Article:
Welcome back! This month, we have two themes – “Work and Community Service” and “Winter Adventures.” Ambassadors will be sharing with us what they did over the winter break and also about jobs or volunteer positions on campus that they love. Junior Nitya starts the month off by telling us about her warm winter break shadowing in Kerala, India.
By Nitya Deshmukh ’19, Biology and Society major
When the fall 2017 semester finished, I was ready to escape the cold of Ithaca and travel somewhere warmer. Two weeks after my last final, I got on a plane to India.
Around 16 hours later, I was in Kerala, a state in South India. I showered, ate dinner, and went to sleep, full of excitement for the next two weeks I would spend shadowing at a local rural hospital.The Government Tribal Specialty Hospital in Kottathara, Kerala, had four floors, was open air, and packed everyday with patients coming in with issues ranging from diabetes or blood pressure, to snake bites and scabies. I was lucky enough to be allowed to watch so many physician-patient interactions, and even was able to sit in on several surgeries, something I had never done. The first surgery I observed was a cesarean (or C-section). The doctors were kind enough to explain some of the things they were doing, such as using spinal anesthesia instead of local, and how horizontal cuts were preferred over the old-school lateral cuts.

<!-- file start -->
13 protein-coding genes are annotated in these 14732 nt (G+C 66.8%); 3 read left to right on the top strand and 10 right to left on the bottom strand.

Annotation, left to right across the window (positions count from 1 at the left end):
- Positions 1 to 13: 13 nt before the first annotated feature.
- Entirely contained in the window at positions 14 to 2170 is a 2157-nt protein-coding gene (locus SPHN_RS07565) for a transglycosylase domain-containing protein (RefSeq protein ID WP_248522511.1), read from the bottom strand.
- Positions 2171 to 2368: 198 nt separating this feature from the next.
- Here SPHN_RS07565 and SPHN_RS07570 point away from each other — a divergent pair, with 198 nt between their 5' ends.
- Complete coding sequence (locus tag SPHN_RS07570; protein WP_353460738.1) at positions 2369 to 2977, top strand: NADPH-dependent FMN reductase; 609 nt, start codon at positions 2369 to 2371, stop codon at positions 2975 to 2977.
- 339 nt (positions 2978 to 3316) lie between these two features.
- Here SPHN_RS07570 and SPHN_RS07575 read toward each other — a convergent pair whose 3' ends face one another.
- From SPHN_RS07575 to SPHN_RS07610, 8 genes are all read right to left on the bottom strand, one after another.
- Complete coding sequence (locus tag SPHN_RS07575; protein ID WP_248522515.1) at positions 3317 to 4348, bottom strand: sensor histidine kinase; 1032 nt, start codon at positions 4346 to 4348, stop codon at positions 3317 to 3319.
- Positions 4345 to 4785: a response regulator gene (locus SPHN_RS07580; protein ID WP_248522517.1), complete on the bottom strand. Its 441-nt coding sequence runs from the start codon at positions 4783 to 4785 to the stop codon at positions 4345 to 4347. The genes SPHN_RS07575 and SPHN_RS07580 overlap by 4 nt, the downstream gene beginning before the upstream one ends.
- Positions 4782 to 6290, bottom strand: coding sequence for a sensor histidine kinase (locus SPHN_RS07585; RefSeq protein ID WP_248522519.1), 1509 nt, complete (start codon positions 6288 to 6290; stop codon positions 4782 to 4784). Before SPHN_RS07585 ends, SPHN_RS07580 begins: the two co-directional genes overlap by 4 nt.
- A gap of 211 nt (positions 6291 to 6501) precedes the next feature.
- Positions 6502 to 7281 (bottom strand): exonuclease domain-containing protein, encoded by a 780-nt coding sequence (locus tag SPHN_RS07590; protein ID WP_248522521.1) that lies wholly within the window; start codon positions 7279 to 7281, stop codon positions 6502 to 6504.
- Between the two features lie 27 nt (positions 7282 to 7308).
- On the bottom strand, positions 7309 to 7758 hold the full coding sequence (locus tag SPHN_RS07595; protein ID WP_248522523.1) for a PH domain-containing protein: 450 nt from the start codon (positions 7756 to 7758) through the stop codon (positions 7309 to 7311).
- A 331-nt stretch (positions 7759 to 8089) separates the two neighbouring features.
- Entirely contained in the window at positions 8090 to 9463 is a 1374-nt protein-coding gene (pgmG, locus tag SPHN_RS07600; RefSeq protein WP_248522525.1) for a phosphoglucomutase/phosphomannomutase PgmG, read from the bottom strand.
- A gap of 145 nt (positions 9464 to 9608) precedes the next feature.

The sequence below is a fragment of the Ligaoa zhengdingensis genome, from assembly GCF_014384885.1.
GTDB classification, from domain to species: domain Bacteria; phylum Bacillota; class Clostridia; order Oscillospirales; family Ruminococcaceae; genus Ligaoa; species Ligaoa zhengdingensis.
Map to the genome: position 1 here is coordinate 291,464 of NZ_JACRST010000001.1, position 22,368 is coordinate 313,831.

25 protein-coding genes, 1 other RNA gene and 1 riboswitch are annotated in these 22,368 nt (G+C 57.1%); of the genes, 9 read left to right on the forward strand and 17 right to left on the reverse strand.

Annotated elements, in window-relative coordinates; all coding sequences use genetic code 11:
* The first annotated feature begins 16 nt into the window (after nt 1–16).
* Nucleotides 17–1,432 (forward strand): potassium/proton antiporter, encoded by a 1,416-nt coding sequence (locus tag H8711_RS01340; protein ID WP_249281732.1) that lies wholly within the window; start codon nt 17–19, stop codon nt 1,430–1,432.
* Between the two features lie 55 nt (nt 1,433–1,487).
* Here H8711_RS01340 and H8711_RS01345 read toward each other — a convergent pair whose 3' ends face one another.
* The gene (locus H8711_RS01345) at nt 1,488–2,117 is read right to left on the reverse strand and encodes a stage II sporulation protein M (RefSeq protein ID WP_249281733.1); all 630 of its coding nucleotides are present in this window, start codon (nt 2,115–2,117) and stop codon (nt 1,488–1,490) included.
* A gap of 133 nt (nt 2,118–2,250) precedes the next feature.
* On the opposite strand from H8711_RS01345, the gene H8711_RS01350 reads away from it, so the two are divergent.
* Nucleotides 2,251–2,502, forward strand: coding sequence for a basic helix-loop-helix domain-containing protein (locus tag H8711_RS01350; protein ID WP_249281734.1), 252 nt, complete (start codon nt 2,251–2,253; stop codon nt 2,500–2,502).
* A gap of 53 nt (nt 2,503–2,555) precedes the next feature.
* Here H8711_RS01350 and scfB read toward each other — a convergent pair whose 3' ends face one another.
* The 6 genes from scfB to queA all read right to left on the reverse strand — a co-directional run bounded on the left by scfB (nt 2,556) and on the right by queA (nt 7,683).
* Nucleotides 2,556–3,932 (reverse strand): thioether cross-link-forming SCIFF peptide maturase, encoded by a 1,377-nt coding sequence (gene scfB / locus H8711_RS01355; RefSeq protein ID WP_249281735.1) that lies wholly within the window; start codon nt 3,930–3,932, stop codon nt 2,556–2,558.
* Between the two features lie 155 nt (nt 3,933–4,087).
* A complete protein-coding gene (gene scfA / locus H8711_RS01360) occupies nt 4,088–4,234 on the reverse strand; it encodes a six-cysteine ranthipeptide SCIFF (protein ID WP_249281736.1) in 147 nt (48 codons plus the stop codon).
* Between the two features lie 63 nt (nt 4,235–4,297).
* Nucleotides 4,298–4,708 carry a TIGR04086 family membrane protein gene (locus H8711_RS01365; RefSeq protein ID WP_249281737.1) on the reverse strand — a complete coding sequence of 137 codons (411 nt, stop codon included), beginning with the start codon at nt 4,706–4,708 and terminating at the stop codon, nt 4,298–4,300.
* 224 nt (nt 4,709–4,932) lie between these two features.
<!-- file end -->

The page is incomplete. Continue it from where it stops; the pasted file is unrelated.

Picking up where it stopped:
As they began to cut, I got nervous. What if I can’t handle the blood? What if I faint, or vomit? What if I really don’t have what it takes to become a doctor after all?
Luckily, none of this happened. I watched that C-section, and was rewarded by seeing a baby born. When the baby didn’t cry at first, I and the other nurses became nervous, but soon, the baby did and the whole operating room sighed collectively.
I sat in the OP ward, or the walk-in primary care, for around 4 days, and within that time, I saw what I believe to be around 400 patients. This is not an exaggeration – the doctors were so efficient and cut right to it, and I couldn’t get my head around how they didn’t get tired or worn out. In fact, I was always struck with how all of the employees were so calm all the time. When a code blue (signaling a heart attack) would sound, they wouldn’t rush. The patient would be saved, obviously, but the important goal was to make sure that everyone kept their head.
I was also interested by how the hospital was run, as a rural government hospital. I took a population health class last semester at Cornell in which we spent a lot of time discussing rural healthcare, and it was intriguing to see how many of the same issues and actions were present in an American rural hospital and an Indian one.
Eventually, I left Kerala, spent a few days in Mumbai, flew home, and drove back to Ithaca. I couldn’t bring the weather, but I definitely brought the experience with me.